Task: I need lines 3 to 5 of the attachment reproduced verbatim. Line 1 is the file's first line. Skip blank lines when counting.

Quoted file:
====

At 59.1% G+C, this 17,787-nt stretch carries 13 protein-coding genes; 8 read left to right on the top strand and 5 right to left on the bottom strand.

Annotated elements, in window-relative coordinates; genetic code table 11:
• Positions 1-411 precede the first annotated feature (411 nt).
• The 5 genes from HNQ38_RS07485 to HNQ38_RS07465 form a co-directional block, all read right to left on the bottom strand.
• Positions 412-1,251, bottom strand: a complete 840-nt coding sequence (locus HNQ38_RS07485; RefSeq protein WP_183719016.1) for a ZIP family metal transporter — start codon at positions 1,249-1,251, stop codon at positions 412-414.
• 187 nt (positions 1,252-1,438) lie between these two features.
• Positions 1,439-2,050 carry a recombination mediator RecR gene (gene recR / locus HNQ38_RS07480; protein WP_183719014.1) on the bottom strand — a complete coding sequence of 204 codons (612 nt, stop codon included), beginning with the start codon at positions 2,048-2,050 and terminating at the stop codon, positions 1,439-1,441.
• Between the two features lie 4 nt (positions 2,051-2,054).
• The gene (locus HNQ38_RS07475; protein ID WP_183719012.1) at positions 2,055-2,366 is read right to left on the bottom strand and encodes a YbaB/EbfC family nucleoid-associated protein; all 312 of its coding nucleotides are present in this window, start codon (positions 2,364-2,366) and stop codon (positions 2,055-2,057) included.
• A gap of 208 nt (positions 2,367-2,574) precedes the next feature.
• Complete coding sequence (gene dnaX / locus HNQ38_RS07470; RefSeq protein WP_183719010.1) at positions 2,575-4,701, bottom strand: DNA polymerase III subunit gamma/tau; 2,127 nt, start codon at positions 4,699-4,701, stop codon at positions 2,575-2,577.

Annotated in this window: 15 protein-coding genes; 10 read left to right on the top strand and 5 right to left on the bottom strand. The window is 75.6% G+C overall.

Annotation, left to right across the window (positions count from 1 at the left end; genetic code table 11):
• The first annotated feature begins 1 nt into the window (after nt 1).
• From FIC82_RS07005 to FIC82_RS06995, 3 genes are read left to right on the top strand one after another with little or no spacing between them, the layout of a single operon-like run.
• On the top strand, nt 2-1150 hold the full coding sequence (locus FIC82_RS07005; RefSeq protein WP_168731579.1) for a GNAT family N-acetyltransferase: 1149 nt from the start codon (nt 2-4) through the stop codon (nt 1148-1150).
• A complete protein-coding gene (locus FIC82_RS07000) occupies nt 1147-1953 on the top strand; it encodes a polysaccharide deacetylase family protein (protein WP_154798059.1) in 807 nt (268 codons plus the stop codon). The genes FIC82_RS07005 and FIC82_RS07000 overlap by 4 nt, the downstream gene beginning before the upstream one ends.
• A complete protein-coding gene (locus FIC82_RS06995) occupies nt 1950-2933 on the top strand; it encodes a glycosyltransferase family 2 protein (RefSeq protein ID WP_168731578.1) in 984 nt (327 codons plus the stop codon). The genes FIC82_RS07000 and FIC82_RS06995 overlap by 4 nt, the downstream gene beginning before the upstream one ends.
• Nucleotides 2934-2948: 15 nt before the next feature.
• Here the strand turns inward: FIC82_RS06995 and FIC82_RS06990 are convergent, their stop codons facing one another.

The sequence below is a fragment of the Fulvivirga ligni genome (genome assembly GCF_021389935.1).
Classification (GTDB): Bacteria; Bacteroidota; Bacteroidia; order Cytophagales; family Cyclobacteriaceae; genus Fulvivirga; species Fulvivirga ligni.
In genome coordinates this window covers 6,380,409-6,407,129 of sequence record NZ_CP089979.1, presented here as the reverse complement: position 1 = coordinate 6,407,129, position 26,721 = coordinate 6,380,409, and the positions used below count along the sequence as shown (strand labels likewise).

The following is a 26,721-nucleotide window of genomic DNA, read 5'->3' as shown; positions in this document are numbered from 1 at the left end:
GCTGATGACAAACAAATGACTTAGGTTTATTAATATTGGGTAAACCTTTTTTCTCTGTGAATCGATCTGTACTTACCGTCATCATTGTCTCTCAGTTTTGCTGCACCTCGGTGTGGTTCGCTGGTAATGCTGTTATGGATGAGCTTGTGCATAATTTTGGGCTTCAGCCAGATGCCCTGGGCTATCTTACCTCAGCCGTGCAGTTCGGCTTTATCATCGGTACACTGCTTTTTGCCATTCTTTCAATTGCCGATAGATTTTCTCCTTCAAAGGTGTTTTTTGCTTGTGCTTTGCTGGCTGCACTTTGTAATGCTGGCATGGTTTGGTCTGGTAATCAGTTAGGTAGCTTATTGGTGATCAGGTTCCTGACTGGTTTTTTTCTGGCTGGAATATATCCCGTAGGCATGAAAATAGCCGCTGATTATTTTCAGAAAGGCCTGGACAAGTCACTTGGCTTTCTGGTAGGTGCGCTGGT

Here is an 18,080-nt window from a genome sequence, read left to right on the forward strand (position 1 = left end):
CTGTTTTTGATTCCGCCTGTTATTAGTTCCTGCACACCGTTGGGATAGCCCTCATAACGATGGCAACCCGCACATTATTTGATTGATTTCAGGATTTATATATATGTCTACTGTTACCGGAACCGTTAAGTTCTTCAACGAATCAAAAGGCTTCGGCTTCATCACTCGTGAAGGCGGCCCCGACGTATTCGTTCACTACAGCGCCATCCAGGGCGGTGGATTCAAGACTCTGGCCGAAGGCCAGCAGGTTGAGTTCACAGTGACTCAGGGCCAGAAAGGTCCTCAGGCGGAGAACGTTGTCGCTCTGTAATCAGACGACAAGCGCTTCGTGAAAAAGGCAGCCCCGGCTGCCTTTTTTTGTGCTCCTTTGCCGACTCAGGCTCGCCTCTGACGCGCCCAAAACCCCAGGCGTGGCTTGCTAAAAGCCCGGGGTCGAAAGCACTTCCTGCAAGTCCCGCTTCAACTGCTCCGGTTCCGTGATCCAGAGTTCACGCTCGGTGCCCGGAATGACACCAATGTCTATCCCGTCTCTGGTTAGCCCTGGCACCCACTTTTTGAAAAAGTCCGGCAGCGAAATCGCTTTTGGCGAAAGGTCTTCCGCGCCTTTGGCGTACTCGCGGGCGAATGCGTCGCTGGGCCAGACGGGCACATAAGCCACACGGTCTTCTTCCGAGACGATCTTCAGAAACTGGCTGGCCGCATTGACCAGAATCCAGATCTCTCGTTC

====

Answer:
• Positions 1-411 precede the first annotated feature (411 nt).
• The 5 genes from HNQ38_RS07485 to HNQ38_RS07465 form a co-directional block, all read right to left on the bottom strand.
• Positions 412-1,251, bottom strand: a complete 840-nt coding sequence (locus HNQ38_RS07485; RefSeq protein WP_183719016.1) for a ZIP family metal transporter — start codon at positions 1,249-1,251, stop codon at positions 412-414.